Aug 05 2009
These stories crop up every now and then – someone looking through recent photos notices something odd, perhaps something that was not noticed when the picture was taken. Many people will shrug off such anomalies – weird stuff happens on pictures all the time. However, those with a certain inclination may jump on a paranormal explanation, which most likely means the photo will be presented as evidence for ghosts.
And sometimes the local news will pick up such a story, because they are suckers for that sort of thing.
The latest ghost photo flap deals with this picture (click to enlarge). Look in the upper left hand corner and you will see what appears to be the face of an old woman.
The news story is presenting this as “ghost or hoax” – a silly false dichotomy. Some of the comments to the story are buying this false dichotomy, give the old argument, “why would they lie?” – so therefore, the only other option, is that it must be a ghost.
The other option, of course, is that it is neither. It is far simpler to conclude that there is an innocent but mundane explanation for the photo. The photo itself is not evidence for anything unusual. It is a picture of a little girl with an older woman standing behind her. That’s it. There is nothing about the picture that is interesting or anomalous. I do not think this is pareidolia – the image of the woman is clear and too detailed to be just a suggestive blob. It’s a person.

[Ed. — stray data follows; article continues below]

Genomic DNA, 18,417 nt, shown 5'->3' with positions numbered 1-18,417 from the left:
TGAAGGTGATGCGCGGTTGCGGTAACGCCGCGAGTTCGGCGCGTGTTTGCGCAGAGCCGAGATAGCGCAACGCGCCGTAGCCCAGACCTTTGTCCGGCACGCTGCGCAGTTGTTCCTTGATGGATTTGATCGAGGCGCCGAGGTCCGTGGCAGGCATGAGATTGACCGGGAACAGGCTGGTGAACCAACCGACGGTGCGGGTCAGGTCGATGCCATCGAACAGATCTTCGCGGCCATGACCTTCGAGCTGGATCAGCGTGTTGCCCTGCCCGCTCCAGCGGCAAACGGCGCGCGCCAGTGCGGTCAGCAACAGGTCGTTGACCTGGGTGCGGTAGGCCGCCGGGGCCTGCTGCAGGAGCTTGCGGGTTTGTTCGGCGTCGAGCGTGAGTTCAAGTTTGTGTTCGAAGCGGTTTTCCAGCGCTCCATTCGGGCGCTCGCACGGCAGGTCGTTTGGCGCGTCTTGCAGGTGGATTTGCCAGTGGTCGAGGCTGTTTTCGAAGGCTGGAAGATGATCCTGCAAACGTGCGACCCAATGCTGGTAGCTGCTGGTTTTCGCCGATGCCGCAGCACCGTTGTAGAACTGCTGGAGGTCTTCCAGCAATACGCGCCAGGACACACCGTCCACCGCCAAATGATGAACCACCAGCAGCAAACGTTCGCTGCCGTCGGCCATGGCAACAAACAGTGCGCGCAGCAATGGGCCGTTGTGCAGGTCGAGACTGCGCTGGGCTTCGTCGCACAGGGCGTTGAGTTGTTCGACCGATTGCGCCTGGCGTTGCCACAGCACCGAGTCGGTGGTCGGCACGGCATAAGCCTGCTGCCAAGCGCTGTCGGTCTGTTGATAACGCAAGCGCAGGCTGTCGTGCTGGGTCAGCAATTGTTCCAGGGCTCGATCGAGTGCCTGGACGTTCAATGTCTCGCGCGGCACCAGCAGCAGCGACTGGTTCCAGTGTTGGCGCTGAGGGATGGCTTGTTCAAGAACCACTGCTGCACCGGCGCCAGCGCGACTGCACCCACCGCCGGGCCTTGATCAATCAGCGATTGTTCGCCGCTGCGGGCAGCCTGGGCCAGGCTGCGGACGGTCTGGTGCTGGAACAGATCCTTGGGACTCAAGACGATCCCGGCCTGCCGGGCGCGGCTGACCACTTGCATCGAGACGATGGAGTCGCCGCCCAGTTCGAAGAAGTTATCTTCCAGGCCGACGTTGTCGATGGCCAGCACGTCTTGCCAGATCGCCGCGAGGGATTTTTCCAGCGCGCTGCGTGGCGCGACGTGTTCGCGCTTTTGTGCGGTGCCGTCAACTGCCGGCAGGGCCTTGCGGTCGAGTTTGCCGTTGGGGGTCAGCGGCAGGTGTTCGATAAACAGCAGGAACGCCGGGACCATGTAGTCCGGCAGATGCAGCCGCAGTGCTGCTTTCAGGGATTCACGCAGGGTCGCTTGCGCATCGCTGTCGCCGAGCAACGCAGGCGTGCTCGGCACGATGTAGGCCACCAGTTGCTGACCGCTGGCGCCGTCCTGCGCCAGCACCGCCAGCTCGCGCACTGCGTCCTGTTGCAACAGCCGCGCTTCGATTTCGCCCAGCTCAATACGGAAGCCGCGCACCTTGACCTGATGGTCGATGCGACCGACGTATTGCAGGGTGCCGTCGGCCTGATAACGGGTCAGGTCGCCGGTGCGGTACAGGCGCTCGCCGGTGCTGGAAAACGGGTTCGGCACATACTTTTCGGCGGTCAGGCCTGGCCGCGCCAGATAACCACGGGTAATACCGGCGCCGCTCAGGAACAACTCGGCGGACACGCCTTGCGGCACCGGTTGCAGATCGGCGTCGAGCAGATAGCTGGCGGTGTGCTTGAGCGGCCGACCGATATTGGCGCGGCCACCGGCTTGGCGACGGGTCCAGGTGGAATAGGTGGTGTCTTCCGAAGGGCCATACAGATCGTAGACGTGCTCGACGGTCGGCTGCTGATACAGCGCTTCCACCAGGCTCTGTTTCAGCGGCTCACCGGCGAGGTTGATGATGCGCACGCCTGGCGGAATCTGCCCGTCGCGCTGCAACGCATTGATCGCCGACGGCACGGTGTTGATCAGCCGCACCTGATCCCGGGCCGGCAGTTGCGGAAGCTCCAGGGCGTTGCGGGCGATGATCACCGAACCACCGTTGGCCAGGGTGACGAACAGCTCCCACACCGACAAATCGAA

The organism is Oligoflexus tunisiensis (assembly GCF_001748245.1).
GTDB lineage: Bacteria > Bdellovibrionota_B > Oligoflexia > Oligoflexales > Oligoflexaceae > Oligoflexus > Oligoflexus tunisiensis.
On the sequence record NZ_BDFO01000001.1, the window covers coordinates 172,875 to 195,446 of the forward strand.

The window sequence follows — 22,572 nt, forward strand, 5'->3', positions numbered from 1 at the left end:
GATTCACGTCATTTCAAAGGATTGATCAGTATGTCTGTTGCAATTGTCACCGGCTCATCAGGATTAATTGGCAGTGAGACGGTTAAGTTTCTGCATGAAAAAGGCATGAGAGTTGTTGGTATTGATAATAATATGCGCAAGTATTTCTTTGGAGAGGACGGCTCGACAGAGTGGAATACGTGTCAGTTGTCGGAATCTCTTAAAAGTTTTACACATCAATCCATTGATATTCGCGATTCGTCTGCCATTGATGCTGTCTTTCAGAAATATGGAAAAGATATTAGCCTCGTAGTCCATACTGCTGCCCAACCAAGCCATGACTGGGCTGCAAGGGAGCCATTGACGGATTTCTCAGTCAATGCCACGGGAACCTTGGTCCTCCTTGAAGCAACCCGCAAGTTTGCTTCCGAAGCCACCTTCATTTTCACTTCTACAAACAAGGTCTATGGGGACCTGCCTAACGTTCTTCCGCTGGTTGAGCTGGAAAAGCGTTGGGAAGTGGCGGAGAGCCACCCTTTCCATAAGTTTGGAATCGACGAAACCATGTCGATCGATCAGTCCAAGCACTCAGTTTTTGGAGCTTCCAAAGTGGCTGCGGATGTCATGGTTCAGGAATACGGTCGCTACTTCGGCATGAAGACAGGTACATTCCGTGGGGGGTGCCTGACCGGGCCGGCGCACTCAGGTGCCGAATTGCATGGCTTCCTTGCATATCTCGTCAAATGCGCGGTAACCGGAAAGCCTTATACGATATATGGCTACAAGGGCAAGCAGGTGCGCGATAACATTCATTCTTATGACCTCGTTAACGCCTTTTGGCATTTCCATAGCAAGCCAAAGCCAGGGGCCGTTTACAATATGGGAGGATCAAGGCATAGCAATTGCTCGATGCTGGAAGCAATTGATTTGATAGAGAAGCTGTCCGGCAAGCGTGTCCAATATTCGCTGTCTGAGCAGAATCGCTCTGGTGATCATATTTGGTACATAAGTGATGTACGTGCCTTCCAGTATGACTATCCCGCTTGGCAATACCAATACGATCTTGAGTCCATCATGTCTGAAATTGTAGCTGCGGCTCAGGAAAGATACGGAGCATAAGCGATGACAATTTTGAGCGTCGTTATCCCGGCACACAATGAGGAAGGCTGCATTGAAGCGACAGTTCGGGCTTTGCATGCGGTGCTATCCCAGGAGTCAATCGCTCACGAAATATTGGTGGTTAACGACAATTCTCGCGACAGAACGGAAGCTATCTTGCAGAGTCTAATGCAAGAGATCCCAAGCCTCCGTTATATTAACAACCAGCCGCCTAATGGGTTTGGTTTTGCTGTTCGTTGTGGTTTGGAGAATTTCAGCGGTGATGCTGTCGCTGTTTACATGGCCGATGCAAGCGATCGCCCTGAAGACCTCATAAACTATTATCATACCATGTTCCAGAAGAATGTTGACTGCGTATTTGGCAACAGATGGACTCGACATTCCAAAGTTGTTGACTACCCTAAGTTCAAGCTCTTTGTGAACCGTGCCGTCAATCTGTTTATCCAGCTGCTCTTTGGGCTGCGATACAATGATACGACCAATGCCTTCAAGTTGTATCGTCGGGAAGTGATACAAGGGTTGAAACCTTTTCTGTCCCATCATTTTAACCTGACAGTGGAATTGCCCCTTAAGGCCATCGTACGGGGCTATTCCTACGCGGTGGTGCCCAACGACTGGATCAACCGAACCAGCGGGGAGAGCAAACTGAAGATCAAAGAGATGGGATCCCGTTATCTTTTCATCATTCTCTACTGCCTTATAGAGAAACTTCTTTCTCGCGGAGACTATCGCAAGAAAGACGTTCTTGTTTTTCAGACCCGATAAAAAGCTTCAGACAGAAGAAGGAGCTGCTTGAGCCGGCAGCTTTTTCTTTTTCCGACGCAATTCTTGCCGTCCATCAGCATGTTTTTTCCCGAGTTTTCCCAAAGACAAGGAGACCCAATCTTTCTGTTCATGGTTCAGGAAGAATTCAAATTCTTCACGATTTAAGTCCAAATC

The only thing that makes this picture an anomaly is the report of the person who took the picture. The teenager, Kasey, says that she and the little girl, Penny, were the only ones home at the time. Perhaps, however, she was mistaken about this fact. Perhaps she simply did not notice the women who wandered into the room when she was focused on taking pictures of Penny.
There is such a thing as attentional blindness, which can be quite dramatic. Yes – people can simply not notice such things. I am sure you have seen pictures of people with items in the background appearing to come out of their heads. When looking at the picture it is obvious, but when the picture was taken the photographer was focused on the subject an not the entire frame of the picture.
There could also be something unusual going on – perhaps there was a picture of a person behind the girl, or it’s a reflection. Perhaps it is a purely photographic artifact.
What I always find interesting is when believers (just read the comments to this story) argue that an alternate explanation is unlikely, but then substitute the explanation that it is a ghost – as if that is not significantly more unlikely. See Occam’s Razor.
What believers are doing is anomaly hunting – the woman in the picture is an anomaly – but only so because of the report of the photographer. Weird stuff happens, and we cannot always explain it. Out of the millions of pictures being snapped every day, it is not surprising that occasionally something truly unlikely happens. We do not need to hypothesize about ghosts to explain this.
It is also interesting how culturally narrow the claim that this is a ghost is. Believers are not just inserting a paranormal explanation into an anomaly – but one specific to their culture. If someone from Saudi Arabia had the same thing happen they might believe that the person in the photo was a genie. This would sound silly to Western ears, but it is no more silly than believing it is a ghost.
In the end there is nothing extraordinary about this photo. This is just another example of the – someone unknown in the background – artifact. This is just one of the things that can happen when the vagaries of photography and human memory conflict.
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